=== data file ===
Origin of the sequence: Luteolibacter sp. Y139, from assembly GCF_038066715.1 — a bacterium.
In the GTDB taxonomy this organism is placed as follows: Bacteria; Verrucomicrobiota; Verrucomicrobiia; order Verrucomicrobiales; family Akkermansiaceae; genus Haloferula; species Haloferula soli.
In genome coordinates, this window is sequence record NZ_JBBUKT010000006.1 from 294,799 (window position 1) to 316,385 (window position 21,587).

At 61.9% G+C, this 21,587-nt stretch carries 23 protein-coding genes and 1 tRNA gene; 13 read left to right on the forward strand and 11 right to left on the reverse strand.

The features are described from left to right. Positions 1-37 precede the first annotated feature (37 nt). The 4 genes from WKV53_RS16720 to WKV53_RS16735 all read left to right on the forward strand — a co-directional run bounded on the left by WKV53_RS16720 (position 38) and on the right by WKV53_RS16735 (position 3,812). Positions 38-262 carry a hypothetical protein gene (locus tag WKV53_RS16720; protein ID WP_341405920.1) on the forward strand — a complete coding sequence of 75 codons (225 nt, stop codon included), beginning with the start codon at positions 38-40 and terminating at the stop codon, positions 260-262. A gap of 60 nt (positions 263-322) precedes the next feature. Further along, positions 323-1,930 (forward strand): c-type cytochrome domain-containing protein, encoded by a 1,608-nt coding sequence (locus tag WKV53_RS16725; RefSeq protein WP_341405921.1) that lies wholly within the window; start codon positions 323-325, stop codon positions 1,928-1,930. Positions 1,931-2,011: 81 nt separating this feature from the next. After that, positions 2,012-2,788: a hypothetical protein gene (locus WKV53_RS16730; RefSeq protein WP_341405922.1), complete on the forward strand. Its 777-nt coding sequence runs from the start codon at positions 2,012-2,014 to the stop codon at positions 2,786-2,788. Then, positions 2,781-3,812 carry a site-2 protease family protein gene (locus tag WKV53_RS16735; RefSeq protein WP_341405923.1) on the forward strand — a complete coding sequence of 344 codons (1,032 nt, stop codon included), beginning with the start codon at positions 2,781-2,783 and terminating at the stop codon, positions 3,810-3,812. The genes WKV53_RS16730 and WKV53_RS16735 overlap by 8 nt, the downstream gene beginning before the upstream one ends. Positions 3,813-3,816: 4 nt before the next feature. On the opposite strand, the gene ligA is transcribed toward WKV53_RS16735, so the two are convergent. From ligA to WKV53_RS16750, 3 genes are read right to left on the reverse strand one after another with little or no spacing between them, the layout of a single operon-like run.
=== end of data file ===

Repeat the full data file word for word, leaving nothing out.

Origin of the sequence: Luteolibacter sp. Y139, from assembly GCF_038066715.1 — a bacterium.
In the GTDB taxonomy this organism is placed as follows: Bacteria; Verrucomicrobiota; Verrucomicrobiia; order Verrucomicrobiales; family Akkermansiaceae; genus Haloferula; species Haloferula soli.
In genome coordinates, this window is sequence record NZ_JBBUKT010000006.1 from 294,799 (window position 1) to 316,385 (window position 21,587).

At 61.9% G+C, this 21,587-nt stretch carries 23 protein-coding genes and 1 tRNA gene; 13 read left to right on the forward strand and 11 right to left on the reverse strand.

The features are described from left to right. Positions 1-37 precede the first annotated feature (37 nt). The 4 genes from WKV53_RS16720 to WKV53_RS16735 all read left to right on the forward strand — a co-directional run bounded on the left by WKV53_RS16720 (position 38) and on the right by WKV53_RS16735 (position 3,812). Positions 38-262 carry a hypothetical protein gene (locus tag WKV53_RS16720; protein ID WP_341405920.1) on the forward strand — a complete coding sequence of 75 codons (225 nt, stop codon included), beginning with the start codon at positions 38-40 and terminating at the stop codon, positions 260-262. A gap of 60 nt (positions 263-322) precedes the next feature. Further along, positions 323-1,930 (forward strand): c-type cytochrome domain-containing protein, encoded by a 1,608-nt coding sequence (locus tag WKV53_RS16725; RefSeq protein WP_341405921.1) that lies wholly within the window; start codon positions 323-325, stop codon positions 1,928-1,930. Positions 1,931-2,011: 81 nt separating this feature from the next. After that, positions 2,012-2,788: a hypothetical protein gene (locus WKV53_RS16730; RefSeq protein WP_341405922.1), complete on the forward strand. Its 777-nt coding sequence runs from the start codon at positions 2,012-2,014 to the stop codon at positions 2,786-2,788. Then, positions 2,781-3,812 carry a site-2 protease family protein gene (locus tag WKV53_RS16735; RefSeq protein WP_341405923.1) on the forward strand — a complete coding sequence of 344 codons (1,032 nt, stop codon included), beginning with the start codon at positions 2,781-2,783 and terminating at the stop codon, positions 3,810-3,812. The genes WKV53_RS16730 and WKV53_RS16735 overlap by 8 nt, the downstream gene beginning before the upstream one ends. Positions 3,813-3,816: 4 nt before the next feature. On the opposite strand, the gene ligA is transcribed toward WKV53_RS16735, so the two are convergent. From ligA to WKV53_RS16750, 3 genes are read right to left on the reverse strand one after another with little or no spacing between them, the layout of a single operon-like run.